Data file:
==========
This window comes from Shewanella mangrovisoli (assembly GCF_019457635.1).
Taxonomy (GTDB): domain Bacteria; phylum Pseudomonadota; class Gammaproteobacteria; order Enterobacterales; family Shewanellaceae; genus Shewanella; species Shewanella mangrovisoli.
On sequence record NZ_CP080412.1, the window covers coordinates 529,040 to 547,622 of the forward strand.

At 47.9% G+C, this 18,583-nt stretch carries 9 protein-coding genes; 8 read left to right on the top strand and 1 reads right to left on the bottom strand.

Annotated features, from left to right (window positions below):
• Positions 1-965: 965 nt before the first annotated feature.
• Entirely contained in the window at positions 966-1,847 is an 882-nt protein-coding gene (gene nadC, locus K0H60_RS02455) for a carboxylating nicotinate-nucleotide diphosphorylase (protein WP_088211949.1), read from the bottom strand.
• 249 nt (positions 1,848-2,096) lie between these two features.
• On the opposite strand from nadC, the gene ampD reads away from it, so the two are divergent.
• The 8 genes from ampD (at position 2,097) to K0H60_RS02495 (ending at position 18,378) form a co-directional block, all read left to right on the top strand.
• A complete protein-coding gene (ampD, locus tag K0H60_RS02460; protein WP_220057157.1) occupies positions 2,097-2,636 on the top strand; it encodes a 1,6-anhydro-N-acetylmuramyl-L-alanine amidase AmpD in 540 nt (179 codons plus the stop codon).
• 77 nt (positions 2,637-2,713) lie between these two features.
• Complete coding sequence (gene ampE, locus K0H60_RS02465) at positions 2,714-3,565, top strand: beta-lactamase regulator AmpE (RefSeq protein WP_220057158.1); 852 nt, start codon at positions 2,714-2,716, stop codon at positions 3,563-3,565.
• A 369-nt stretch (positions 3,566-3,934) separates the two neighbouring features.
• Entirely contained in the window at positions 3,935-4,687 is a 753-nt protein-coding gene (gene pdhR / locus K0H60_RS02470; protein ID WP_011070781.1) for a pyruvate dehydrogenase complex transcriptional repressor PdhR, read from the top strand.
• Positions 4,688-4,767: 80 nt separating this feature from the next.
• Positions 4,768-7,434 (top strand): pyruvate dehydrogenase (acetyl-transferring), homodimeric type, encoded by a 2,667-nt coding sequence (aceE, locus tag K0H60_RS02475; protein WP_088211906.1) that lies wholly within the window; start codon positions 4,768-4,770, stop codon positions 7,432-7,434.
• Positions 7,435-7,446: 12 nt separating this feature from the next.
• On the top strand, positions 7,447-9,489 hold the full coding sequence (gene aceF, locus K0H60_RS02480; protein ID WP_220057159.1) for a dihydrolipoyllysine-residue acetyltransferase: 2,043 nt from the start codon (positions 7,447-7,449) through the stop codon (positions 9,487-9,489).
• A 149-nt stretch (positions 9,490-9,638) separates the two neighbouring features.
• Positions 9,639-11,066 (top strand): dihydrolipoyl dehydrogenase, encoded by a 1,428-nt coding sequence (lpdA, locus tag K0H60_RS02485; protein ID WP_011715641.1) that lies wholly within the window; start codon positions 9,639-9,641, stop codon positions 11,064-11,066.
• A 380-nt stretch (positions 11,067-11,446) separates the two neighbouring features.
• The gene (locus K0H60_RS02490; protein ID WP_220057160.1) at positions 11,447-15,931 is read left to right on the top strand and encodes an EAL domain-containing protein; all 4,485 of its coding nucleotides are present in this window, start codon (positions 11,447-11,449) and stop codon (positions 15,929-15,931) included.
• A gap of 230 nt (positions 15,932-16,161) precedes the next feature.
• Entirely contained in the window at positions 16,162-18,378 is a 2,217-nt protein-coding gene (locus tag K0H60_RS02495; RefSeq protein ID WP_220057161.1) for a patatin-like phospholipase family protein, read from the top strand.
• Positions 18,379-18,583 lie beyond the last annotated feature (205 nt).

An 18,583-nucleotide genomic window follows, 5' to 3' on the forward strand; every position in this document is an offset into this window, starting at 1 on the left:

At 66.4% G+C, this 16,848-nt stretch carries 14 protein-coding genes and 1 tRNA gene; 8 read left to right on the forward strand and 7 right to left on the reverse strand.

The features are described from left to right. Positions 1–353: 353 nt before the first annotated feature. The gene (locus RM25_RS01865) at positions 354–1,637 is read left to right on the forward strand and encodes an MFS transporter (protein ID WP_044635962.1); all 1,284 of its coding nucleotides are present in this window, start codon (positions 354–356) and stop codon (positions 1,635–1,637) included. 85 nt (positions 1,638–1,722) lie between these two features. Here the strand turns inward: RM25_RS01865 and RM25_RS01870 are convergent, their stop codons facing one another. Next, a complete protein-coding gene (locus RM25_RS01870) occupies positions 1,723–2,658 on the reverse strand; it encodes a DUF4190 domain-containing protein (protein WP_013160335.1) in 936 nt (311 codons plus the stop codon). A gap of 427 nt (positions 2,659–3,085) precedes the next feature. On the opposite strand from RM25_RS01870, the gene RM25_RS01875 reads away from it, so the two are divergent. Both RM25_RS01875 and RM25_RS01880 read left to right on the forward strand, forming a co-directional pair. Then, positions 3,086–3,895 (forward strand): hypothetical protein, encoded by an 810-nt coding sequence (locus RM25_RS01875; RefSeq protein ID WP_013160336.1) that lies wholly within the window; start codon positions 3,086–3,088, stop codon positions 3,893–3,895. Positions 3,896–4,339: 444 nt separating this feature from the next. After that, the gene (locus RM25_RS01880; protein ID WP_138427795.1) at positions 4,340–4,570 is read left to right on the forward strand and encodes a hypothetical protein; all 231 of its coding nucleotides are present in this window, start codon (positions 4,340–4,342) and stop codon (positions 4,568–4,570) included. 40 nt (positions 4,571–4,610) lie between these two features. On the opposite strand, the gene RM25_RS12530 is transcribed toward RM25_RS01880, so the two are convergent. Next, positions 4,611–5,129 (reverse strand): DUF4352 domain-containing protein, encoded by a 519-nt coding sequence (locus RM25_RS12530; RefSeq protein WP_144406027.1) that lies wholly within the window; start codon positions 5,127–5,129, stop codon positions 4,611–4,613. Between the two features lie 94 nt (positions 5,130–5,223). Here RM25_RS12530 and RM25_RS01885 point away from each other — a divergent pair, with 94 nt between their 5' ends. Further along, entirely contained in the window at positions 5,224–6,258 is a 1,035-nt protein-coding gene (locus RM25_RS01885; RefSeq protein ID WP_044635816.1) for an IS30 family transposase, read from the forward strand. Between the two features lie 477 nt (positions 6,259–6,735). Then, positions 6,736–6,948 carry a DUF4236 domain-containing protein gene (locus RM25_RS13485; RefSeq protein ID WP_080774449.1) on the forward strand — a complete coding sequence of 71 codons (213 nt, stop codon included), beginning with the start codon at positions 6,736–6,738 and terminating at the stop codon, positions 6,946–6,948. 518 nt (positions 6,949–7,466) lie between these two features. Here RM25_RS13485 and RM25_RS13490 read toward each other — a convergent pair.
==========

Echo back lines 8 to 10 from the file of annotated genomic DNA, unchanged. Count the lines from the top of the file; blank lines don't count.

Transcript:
• 249 nt (positions 1,848-2,096) lie between these two features.
• On the opposite strand from nadC, the gene ampD reads away from it, so the two are divergent.
• The 8 genes from ampD (at position 2,097) to K0H60_RS02495 (ending at position 18,378) form a co-directional block, all read left to right on the top strand.